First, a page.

This article breaks through the typically governmental and policy feel of the SDGs to provide a more relevant business context, so you can understand how to best strategically embed aligned action in your sustainability strategy.
Firstly, a reminder of the UN Sustainable Development Goals (SDGs)
The SDGs were unanimously agreed as a plan of action for people, planet and prosperity by 193 United Nation member states in 2015. They lay out the major areas that nations and all actors in them (that includes individuals and businesses such as us) must collectively focus on to achieve social, environmental and economic prosperity that ‘leaves no one behind’.
Arguably, the communication of the SDGs still have a heavy policy feel to them. It is however critical that impact driven businesses in the private sector step up and engage in working toward the goals that have been laid out.
Luckily this is happening:
For any company that looking to have wider positive impact or purpose driven, it certainly makes perfect sense to look at these 17 goals and their 196 targets to consider where activities can be meaningfully aligned. What is crucial when doing so, is to not simply focus on the overriding topic, but dig into the specific targets and set company goals in-line with the stated indicators. According to the above study, this is where businesses are falling short, with only 14% specifying objectives at an SDG target level and a mere 1% actually measure their performance against targets.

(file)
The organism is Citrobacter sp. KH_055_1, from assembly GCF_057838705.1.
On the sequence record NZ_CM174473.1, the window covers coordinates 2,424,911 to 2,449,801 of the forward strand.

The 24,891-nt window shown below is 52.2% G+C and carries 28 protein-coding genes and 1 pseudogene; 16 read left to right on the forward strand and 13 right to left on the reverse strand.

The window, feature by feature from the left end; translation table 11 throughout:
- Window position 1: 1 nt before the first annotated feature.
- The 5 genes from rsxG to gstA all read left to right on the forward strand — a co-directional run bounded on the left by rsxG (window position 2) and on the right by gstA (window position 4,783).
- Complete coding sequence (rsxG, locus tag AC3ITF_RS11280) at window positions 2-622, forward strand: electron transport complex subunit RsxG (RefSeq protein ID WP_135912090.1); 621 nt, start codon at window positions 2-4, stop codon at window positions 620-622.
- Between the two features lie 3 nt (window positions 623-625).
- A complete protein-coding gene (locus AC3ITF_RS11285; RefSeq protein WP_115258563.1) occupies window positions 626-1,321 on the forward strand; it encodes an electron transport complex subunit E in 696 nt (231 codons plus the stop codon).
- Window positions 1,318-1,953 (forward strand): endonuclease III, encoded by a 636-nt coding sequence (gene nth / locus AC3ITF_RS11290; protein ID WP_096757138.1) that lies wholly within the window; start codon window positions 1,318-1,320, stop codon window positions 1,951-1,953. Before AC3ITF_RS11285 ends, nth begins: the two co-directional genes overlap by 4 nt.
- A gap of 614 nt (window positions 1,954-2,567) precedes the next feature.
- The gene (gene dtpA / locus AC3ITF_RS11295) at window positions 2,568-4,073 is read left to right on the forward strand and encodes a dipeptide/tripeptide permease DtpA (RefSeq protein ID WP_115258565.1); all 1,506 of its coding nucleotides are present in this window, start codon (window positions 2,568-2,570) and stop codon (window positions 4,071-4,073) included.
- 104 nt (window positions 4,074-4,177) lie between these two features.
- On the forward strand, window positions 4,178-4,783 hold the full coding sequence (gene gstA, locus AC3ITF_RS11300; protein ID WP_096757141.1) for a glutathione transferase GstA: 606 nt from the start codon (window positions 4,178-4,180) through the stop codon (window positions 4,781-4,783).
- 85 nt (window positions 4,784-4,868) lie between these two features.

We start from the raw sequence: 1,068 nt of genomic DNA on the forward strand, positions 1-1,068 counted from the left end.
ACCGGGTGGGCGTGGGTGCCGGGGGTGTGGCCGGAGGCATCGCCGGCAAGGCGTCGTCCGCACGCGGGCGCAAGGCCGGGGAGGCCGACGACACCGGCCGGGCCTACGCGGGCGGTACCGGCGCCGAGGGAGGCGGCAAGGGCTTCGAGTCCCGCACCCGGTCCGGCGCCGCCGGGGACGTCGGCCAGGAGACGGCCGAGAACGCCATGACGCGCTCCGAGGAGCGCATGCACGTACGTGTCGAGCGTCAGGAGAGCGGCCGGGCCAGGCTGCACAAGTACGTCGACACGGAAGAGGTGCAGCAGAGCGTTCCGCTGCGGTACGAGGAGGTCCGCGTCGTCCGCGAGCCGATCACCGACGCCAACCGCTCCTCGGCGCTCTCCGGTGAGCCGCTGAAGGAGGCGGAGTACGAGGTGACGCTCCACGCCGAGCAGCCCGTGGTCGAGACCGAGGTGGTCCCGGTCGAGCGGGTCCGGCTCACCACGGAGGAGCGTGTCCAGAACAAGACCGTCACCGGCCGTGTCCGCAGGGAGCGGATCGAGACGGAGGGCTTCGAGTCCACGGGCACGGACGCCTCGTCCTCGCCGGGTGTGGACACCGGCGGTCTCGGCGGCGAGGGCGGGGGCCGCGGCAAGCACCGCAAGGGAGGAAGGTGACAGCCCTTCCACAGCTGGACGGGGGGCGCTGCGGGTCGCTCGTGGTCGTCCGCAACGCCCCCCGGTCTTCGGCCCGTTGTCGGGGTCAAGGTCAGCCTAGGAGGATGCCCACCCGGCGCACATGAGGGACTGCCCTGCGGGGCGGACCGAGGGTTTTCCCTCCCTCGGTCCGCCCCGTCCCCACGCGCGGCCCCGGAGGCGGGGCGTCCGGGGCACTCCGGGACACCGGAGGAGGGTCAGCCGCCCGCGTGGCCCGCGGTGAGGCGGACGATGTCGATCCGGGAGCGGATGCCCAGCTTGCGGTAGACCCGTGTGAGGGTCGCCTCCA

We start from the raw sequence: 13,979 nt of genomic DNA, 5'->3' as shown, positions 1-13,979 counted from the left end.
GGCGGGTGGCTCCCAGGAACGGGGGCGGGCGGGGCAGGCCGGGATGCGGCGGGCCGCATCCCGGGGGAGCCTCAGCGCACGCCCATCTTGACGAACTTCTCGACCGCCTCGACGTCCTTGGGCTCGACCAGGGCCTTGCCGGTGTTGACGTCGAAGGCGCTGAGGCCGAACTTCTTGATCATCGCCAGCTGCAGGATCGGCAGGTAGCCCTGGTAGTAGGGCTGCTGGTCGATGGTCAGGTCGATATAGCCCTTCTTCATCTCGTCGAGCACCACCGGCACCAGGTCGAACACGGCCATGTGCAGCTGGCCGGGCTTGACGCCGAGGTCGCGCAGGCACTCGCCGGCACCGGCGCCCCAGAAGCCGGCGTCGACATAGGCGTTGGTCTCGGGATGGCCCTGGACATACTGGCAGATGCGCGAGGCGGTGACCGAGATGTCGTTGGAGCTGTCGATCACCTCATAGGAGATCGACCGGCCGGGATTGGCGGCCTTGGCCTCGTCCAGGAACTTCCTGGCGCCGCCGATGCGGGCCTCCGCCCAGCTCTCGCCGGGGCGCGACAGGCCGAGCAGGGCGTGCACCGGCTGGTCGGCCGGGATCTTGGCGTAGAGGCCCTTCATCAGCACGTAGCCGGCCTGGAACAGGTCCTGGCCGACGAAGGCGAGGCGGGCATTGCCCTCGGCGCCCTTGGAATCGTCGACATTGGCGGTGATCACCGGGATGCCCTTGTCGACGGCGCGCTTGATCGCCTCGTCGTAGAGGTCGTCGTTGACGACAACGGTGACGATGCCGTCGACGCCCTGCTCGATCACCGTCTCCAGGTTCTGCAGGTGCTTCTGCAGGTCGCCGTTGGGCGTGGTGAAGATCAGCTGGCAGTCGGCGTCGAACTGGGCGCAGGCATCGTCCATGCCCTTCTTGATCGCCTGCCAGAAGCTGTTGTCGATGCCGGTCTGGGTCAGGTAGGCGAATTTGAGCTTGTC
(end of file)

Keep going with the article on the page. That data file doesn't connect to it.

Slide 3-6 in the following presentation show questions that businesses should be asking themselves when looking to align with the SDGs.
Whilst at a national level these 17 goals must be tackled in unison and with a holistic approach, at a business level it is highly unlikely that one organisation can serve them all. Here is where strategic inward reflection on your purpose, values and ambitions as a company will help you pin-point the areas in which you have the best opportunity to support and prioritise high impact areas.
Finally, it is also very important to take a balanced view, i.e., consider where your company has both negative and positive impact. From there you can forge a strategy to tackle both areas. By taking this risks and opportunities approach, you will enable a more realistic analysis with which to secure the long-term future of your business.
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